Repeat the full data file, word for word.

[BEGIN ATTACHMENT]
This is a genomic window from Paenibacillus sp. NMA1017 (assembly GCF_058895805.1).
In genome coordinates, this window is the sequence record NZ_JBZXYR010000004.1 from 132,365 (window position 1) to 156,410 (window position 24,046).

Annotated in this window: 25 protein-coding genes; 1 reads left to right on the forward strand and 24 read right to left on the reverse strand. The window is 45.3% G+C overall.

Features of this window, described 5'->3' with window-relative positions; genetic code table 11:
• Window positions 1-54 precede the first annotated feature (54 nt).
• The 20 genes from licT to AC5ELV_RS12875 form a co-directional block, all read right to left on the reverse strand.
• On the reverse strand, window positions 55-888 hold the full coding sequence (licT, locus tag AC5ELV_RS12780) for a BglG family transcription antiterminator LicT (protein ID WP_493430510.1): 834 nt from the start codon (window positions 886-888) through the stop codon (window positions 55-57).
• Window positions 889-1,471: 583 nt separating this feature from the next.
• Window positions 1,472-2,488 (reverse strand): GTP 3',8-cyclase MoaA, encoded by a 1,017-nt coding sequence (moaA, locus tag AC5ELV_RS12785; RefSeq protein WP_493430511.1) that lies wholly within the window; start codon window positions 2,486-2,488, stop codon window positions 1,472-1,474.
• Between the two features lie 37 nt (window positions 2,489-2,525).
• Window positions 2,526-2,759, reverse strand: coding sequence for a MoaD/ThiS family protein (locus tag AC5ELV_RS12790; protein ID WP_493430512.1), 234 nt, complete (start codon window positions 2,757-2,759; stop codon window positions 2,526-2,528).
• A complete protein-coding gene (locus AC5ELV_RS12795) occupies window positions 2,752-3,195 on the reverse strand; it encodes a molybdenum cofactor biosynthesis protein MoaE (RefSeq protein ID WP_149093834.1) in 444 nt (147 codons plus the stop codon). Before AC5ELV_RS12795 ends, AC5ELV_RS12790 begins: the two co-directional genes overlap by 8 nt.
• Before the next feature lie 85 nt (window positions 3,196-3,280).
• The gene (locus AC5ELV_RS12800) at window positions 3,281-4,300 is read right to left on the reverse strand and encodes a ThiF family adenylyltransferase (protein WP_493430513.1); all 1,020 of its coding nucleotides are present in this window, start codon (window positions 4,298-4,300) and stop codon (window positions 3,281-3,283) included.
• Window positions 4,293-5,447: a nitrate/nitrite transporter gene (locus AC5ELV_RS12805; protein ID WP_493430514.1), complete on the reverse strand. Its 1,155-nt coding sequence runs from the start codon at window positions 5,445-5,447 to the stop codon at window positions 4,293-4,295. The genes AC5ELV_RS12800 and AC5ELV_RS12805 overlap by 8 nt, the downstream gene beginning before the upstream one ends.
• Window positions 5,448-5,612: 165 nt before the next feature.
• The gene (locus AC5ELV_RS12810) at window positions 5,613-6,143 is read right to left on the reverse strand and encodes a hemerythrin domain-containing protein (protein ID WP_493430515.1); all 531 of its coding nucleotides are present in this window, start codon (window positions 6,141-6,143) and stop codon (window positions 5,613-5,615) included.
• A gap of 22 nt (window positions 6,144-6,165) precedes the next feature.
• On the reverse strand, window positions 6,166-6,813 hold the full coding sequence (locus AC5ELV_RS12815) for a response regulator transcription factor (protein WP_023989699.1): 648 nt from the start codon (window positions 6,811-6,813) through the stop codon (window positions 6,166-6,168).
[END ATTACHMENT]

This is a genomic window from Paenibacillus sp. NMA1017 (assembly GCF_058895805.1).
In genome coordinates, this window is the sequence record NZ_JBZXYR010000004.1 from 132,365 (window position 1) to 156,410 (window position 24,046).

Annotated in this window: 25 protein-coding genes; 1 reads left to right on the forward strand and 24 read right to left on the reverse strand. The window is 45.3% G+C overall.

Features of this window, described 5'->3' with window-relative positions; genetic code table 11:
• Window positions 1-54 precede the first annotated feature (54 nt).
• The 20 genes from licT to AC5ELV_RS12875 form a co-directional block, all read right to left on the reverse strand.
• On the reverse strand, window positions 55-888 hold the full coding sequence (licT, locus tag AC5ELV_RS12780) for a BglG family transcription antiterminator LicT (protein ID WP_493430510.1): 834 nt from the start codon (window positions 886-888) through the stop codon (window positions 55-57).
• Window positions 889-1,471: 583 nt separating this feature from the next.
• Window positions 1,472-2,488 (reverse strand): GTP 3',8-cyclase MoaA, encoded by a 1,017-nt coding sequence (moaA, locus tag AC5ELV_RS12785; RefSeq protein WP_493430511.1) that lies wholly within the window; start codon window positions 2,486-2,488, stop codon window positions 1,472-1,474.
• Between the two features lie 37 nt (window positions 2,489-2,525).
• Window positions 2,526-2,759, reverse strand: coding sequence for a MoaD/ThiS family protein (locus tag AC5ELV_RS12790; protein ID WP_493430512.1), 234 nt, complete (start codon window positions 2,757-2,759; stop codon window positions 2,526-2,528).
• A complete protein-coding gene (locus AC5ELV_RS12795) occupies window positions 2,752-3,195 on the reverse strand; it encodes a molybdenum cofactor biosynthesis protein MoaE (RefSeq protein ID WP_149093834.1) in 444 nt (147 codons plus the stop codon). Before AC5ELV_RS12795 ends, AC5ELV_RS12790 begins: the two co-directional genes overlap by 8 nt.
• Before the next feature lie 85 nt (window positions 3,196-3,280).
• The gene (locus AC5ELV_RS12800) at window positions 3,281-4,300 is read right to left on the reverse strand and encodes a ThiF family adenylyltransferase (protein WP_493430513.1); all 1,020 of its coding nucleotides are present in this window, start codon (window positions 4,298-4,300) and stop codon (window positions 3,281-3,283) included.
• Window positions 4,293-5,447: a nitrate/nitrite transporter gene (locus AC5ELV_RS12805; protein ID WP_493430514.1), complete on the reverse strand. Its 1,155-nt coding sequence runs from the start codon at window positions 5,445-5,447 to the stop codon at window positions 4,293-4,295. The genes AC5ELV_RS12800 and AC5ELV_RS12805 overlap by 8 nt, the downstream gene beginning before the upstream one ends.
• Window positions 5,448-5,612: 165 nt before the next feature.
• The gene (locus AC5ELV_RS12810) at window positions 5,613-6,143 is read right to left on the reverse strand and encodes a hemerythrin domain-containing protein (protein ID WP_493430515.1); all 531 of its coding nucleotides are present in this window, start codon (window positions 6,141-6,143) and stop codon (window positions 5,613-5,615) included.
• A gap of 22 nt (window positions 6,144-6,165) precedes the next feature.
• On the reverse strand, window positions 6,166-6,813 hold the full coding sequence (locus AC5ELV_RS12815) for a response regulator transcription factor (protein WP_023989699.1): 648 nt from the start codon (window positions 6,811-6,813) through the stop codon (window positions 6,166-6,168).